Poor Vivienne is caught in the middle of two men who care more about winning (the Count) or serving their fellow man (Jacques) than they do about her, and so the world turns. Thirty years later, Billy Wilder played with this kind of bitterness in The Apartment (1960), in which lowly elevator operator Fran Kubelik (Shirley MacLaine) is the kept woman of executive Jeff Sheldrake, (Fred MacMurray), and C. C. Baxter (Jack Lemmon) is the office schlub who attempts to rescue her from degradation and despair. Wilder’s world is the hierarchy of suits over wage grunts, a more simplistic dynamic than the larger political one Feyder presents, and, unlike in his Sunset Boulevard (1950), Wilder goes soft on his satire (romance wins out), whereas Feyder takes his pessimism to the max in New Gentlemen.
Feyder earns his cynicism through high-toned casting and the leavening of the film’s acridity with the sort of sophisticated, Gallic wit that Hollywood rarely, if ever, could muster (if such films exist, the exceptions only prove the rule). As Vivienne, Morlay plays a smart, attractive, fun-loving woman whose qualities are wasted on the men who only think they need her. Albert Préjean, who delivers a breezy, funny, unaffected performance in René Clair’s The Italian Straw Hat (1928),6 is similarly charming here as Jacques, going from dynamic and confident, to befuddled and confused, and, finally, to cluelessly emasculated. Préjean’s got the best role in the picture but not the most sympathetic; that one goes to Gaby Morlay, who I’d like to see more of.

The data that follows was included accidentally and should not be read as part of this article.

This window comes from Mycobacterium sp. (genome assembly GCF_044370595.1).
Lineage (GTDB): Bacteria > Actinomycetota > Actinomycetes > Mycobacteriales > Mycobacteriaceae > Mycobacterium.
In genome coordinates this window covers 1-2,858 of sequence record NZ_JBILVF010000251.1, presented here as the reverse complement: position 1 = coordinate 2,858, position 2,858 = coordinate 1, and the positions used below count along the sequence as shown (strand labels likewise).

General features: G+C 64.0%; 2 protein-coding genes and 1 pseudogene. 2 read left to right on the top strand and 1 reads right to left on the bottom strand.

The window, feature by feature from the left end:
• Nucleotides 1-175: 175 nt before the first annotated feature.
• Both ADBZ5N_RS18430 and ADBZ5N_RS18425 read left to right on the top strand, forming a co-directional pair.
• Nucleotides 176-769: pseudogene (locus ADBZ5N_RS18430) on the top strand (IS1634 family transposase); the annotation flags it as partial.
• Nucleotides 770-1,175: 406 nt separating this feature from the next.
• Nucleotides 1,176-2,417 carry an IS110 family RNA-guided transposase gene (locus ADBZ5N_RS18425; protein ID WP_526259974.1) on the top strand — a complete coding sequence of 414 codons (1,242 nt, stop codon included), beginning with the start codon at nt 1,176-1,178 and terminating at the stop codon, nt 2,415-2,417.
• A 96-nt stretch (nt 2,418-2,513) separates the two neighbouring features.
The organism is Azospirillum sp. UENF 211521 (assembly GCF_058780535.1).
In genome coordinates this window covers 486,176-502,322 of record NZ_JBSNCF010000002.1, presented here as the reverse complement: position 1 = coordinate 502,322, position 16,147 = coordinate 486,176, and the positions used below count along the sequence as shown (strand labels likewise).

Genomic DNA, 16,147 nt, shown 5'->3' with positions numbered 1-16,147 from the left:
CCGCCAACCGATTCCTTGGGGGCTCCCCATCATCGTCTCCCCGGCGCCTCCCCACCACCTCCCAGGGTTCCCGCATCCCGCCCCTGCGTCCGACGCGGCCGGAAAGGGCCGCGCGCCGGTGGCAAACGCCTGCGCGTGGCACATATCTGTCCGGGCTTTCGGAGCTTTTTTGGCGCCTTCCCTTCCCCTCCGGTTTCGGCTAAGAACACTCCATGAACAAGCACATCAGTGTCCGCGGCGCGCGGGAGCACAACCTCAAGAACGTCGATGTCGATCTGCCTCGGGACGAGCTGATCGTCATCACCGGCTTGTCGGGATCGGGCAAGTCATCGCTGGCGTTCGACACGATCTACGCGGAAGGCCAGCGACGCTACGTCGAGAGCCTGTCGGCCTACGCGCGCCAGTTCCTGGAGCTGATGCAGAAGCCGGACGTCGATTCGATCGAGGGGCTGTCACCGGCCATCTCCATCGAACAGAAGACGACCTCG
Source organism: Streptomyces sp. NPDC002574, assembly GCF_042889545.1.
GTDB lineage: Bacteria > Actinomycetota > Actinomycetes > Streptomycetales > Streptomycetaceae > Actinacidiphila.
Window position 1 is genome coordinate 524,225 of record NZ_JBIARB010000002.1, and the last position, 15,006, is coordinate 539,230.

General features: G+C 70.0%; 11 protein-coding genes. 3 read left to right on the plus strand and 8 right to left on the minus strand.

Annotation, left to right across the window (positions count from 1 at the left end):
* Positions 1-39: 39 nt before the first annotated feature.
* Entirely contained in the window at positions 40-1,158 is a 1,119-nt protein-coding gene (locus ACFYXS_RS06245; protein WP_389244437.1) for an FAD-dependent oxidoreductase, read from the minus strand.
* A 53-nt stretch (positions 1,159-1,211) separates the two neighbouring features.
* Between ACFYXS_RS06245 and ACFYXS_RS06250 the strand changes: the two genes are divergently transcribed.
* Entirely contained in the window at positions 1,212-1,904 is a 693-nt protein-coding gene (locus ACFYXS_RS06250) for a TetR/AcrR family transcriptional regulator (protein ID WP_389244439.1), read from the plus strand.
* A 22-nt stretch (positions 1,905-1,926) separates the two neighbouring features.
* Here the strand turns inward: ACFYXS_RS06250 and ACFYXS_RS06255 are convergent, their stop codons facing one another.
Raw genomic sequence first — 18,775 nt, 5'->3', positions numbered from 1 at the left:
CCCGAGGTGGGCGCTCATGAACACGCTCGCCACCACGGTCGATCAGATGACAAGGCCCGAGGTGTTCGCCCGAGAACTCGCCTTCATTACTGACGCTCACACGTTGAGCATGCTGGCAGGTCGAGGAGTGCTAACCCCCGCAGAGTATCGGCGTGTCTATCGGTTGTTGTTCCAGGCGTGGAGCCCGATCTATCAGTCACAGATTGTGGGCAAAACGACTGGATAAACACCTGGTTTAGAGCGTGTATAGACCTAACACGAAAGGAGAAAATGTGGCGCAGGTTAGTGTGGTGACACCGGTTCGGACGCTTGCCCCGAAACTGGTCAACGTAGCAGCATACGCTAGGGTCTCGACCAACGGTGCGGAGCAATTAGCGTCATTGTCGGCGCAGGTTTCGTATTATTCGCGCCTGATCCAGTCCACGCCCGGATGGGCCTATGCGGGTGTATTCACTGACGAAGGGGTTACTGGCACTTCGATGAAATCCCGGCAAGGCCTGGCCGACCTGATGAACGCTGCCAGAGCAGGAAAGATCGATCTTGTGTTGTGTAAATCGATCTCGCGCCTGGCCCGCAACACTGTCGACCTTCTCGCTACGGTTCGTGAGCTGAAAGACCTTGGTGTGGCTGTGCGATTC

I’m desperate to catch more of Ivan Mosjoukine’s work, too. Mosjoukine’s 1923, 10-episode serial, The House of Mystery, is rumored to be in Flicker Alley’s pipeline. We can only hope.
- Murnau’s credits do not yield the actor’s names, and the lovers, as characters, are listed merely as “the girl” and “the boy,” aiming I suppose at the similar universalizing of “the man” and “the wife” in Sunrise (1927). [↩]
- Admiring his films, like Nanook of the North (1922), Murnau had purposefully teamed with Flaherty, and the two had conceived the story, but once photography commenced, Flaherty shot reportedly only a couple of the opening sequences before Murnau seized the direction of the rest of the picture and found another, more capable cinematographer, Floyd Crosby. Disgruntled at being marginalized and disapproving of Murnau’s approach to the film as fable, Flaherty sold his rights to Tabu and departed the set. [↩]
- Earlier in 2013 Flicker Alley released The Late Mathias Pascal in a stand-alone blu-ray edition, which I haven’t seen. [↩]
- I’ve also admired Brock’s score for F. W. Murnau’s Sunrise (1927). [↩]
- A union that covers electricians and transit workers? I guess organized labor in 1920s France had a different kind of structure than that of the USA? Whatever… [↩]
- Also in a DVD edition released by Flicker Alley. [↩]